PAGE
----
Friday, July 30, 2010


The final goal of our diffraction grating lab was to make something we could actually use as a grating. Our silicon wafer isn't transparent though, so we can't shine light through it! We need to make something transparent, with the same pattern as wheat was on the wafter. Here is out finished wafer. You can see the printed pattern in it:

PDMS stands for Poly-dimethyl-siloxane, which is a polymer made out of silicon, oxygen, carbon, and hydrogen. If you have ever seen silicone (what's in breast implants, cookware, some bike seats, and a myriad of different uses) this is a very similar substance, and sets as a clear gel. So we're basically putting sili-CONE on sili-CON. When I hammer on how important using the right words are, this is what I mean. One is a soft squishy polymer, the other is a shiny brittle crystaline substance. Here we are coating the silicon wafer in the PDMS:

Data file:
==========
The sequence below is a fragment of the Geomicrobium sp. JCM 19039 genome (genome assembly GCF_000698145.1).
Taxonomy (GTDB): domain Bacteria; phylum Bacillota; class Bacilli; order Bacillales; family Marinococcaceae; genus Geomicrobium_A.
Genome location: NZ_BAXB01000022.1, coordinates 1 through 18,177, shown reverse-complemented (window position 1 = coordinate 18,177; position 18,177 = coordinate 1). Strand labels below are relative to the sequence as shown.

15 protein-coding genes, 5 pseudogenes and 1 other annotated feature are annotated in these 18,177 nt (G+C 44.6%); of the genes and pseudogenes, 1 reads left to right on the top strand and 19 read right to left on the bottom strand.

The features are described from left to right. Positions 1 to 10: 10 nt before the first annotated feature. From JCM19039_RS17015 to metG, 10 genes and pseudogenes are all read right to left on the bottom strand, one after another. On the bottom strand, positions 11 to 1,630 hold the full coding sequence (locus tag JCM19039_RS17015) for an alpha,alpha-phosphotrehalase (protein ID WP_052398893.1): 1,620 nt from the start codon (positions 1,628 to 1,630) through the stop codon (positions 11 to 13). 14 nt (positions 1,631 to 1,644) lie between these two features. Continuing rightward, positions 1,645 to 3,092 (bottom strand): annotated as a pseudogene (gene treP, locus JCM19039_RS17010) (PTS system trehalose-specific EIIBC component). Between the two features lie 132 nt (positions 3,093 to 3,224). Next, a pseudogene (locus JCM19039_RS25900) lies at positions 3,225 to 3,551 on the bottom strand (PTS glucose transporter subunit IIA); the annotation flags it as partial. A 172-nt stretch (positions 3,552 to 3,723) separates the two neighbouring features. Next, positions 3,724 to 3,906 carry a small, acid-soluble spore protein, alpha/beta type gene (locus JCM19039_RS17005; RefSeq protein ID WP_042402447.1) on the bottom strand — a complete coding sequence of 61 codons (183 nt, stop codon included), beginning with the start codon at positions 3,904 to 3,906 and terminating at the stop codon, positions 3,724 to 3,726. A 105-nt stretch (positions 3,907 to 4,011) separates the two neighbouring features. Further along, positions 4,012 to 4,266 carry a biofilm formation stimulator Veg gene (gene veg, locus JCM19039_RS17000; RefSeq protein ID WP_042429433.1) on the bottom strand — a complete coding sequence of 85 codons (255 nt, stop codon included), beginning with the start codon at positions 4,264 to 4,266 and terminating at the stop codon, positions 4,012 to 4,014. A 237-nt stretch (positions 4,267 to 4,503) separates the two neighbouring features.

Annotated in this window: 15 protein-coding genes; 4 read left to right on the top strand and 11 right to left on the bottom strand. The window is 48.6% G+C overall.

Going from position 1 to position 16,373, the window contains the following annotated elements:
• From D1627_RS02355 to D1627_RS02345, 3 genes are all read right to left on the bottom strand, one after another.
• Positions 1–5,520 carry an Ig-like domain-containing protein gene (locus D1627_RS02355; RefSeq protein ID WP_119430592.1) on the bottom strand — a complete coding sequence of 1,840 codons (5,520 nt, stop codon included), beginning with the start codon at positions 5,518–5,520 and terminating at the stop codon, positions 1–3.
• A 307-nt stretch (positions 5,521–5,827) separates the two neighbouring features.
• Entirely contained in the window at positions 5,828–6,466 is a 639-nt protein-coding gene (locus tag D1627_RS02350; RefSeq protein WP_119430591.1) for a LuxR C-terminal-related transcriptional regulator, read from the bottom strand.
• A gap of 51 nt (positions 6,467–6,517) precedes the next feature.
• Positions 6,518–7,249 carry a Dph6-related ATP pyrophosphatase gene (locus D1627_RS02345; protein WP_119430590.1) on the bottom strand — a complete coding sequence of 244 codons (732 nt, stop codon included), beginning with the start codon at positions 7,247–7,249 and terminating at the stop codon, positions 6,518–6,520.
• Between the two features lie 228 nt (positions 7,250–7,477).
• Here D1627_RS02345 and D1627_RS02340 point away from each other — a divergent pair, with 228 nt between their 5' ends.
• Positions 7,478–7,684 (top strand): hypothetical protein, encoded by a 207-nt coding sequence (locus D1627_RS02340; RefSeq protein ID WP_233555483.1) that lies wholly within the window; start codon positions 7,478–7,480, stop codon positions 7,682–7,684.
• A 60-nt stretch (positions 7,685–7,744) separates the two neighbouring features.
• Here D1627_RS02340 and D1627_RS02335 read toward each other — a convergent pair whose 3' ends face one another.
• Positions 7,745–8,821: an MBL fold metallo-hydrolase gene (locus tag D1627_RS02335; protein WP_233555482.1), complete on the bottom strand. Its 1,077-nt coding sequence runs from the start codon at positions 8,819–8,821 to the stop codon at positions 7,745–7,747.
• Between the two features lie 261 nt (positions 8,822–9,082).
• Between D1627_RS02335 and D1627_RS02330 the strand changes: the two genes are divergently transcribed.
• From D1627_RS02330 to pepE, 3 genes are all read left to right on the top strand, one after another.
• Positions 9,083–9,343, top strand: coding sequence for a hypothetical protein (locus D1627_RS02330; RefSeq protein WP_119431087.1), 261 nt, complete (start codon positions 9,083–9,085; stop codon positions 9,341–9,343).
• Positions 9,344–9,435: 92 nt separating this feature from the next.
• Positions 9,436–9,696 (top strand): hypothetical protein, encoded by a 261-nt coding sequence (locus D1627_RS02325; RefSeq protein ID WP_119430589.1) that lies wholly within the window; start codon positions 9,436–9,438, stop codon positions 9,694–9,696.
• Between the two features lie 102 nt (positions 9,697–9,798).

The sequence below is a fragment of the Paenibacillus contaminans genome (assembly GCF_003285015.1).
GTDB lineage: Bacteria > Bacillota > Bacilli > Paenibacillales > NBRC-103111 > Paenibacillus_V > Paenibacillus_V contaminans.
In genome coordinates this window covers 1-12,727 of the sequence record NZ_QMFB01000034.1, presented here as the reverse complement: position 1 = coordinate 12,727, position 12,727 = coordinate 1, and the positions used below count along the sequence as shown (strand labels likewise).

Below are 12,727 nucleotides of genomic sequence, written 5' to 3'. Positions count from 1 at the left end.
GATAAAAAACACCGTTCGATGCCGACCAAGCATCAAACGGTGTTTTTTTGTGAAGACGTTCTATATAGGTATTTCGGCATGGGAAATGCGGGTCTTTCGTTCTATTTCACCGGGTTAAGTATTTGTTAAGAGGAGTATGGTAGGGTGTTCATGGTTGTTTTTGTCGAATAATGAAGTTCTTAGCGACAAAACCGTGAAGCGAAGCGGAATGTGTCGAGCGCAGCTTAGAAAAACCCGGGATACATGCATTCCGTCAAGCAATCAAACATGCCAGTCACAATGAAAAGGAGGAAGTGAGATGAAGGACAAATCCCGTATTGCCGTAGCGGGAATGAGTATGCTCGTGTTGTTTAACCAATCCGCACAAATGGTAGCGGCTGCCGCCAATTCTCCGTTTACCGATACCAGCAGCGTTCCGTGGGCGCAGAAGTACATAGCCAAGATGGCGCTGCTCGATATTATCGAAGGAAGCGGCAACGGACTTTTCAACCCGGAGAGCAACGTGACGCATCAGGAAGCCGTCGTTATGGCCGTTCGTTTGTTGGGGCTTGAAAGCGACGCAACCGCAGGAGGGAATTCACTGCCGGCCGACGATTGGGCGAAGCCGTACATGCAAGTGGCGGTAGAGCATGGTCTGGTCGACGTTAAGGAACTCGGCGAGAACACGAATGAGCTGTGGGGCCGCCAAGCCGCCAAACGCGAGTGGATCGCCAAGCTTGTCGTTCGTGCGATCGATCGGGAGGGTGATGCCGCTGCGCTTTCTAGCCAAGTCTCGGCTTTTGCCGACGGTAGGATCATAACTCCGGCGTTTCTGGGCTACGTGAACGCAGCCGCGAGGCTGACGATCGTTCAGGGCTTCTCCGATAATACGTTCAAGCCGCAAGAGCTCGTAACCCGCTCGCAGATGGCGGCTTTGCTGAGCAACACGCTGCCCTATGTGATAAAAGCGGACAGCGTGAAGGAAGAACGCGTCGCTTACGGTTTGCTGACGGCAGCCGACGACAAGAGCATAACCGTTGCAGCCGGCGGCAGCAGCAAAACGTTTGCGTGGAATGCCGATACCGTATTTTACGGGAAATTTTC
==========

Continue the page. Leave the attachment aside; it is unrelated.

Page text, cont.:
Once the PDMS sets, it should mold to the same pattern as is on the silicon, except in reverse, just like any other mold:

The final part is de-bubbling and baking the PDMS so it sets. Inside this oven is a vacuum, so any air bubbles inside the PDMS suddenly have a much higher pressure than what is in the oven. They will expand and bubble out to the surface. Remember gas laws! The bubbles are not sucked out,t hey push themselves because there is no longer any equal pressure holding them down! (imagine pushing against someone, and then they move out of the way!) Here is the PDMS bubbling out all the air in the vacuum oven:

They need to stay in there for close to two hours, so we left them in the capable hands of engineer who was walking us through the process.

Next: Playing with lasers using our new diffraction gratings!

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